2021 is a big year for the Core bar line with the addition of the Sensor 3 Pro and Sensor 3+ bars, which feature some fairly large changes to the bar’s chassis and safety system. The Core control bars have always been known for their light weight, clean feature-rich design, and above all else, their unique rotator style quick release that required the rider to rotate the quick release rather than push away, in order to trigger the safety system. While the advantages of rotation have been discussed in infinitum, the ease of resetting the bar with a click-in system is clearly a big selling point, along with a standardized motion for triggering safety across the industry.

We focused our attention on the Sensor 3Pro with its carbon fiber construction and Tectanium Vario lines and the Standard Loop (you can swap that out for a metal slider version and larger freestyle unhook loop). The boldest of the many changes, Core’s new quick release features a minimal shape with molded grooves that do a great job of guarding against accidental triggers but allow you to get a good grip on the trigger when needed. The QR features the new click-in style reset where you just need to insert the end of the loop back into the QR body and it clicks itself close. It’s a very clean design and the key on the end of the QR loop is really easy to find its way back to its target with a very obvious audible click that gives you good confirmation that you are back in business. The power tuning system uses a Cam cleat and a toggle with a bungee built into the tuning line as well as Velcro to keep the toggle in place during riding. The tuning system is both clean and simple as well as very smooth and easy to operate. The above the QR handle swivel has an excellent smooth motion that also acts as a quick release guard and transitions into the double PVC coated throw lines that travel through the bar with a single centerline safety depower that’s routed up one of the lines. The PVC throw lines feature a fairly thin diameter which we noted translated into remarkably smooth movement of the bar during riding; the bar additionally auto untwists your center lines after you do spins. The bar’s center insert has a logo that tells you when you’re holding the bar the right way and on the other side, a red ‘stop’ sign and a red line that goes all the way across the bar indicates when you’re holding the bar wrong. The bar grip has nice, thin, EVA on it with good texture without bumps or any of the asymmetrical ergonomic shapes. The bar ends got a complete redesign, becoming more streamlined with the bar’s end opening up to adjust the length of the bar by just pressing and rotating a cassette and also creating the crutch needed to wind the lines when you’re done with the bar. The floats are separate from the bar ends and feature hidden bungees for a clean wrap job. Once again, Core has re-imagined their kite bar with some very innovative concepts while keeping the overall product in a nice lightweight, simple and clean layout that is sure to continue to be a cult favorite to riders of all persuasions.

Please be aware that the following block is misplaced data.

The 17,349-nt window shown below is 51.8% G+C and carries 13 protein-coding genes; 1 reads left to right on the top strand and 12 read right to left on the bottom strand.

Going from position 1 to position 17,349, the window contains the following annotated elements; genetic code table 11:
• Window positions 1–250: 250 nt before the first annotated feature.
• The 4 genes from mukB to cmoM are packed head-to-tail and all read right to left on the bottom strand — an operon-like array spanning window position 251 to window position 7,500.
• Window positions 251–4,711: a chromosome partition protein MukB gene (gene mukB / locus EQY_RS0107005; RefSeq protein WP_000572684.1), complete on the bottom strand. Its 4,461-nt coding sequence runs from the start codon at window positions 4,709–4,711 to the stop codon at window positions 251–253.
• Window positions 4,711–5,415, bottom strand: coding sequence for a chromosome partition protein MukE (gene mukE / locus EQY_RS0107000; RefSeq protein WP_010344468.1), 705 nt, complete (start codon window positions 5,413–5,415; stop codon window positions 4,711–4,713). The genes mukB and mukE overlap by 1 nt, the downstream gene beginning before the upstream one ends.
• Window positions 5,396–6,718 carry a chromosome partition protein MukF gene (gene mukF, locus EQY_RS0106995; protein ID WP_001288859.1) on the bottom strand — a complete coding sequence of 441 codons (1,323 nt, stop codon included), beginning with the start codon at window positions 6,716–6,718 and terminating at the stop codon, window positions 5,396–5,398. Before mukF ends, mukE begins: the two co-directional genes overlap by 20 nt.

Visit for more info on the bar: www.corekites.com/us/bars/sensor-3-pro


 

Want to view all our 2021 Freeride Gear Reviews in one convenient digital guide? Get the latest product intel on 2021 kites, boards, bars, foils, wings and accessories bundled up in one nice and tidy 178-page digital package HERE. If you’re already a subscriber, log into your account to view our 2021 Freeride Gear Review Guide.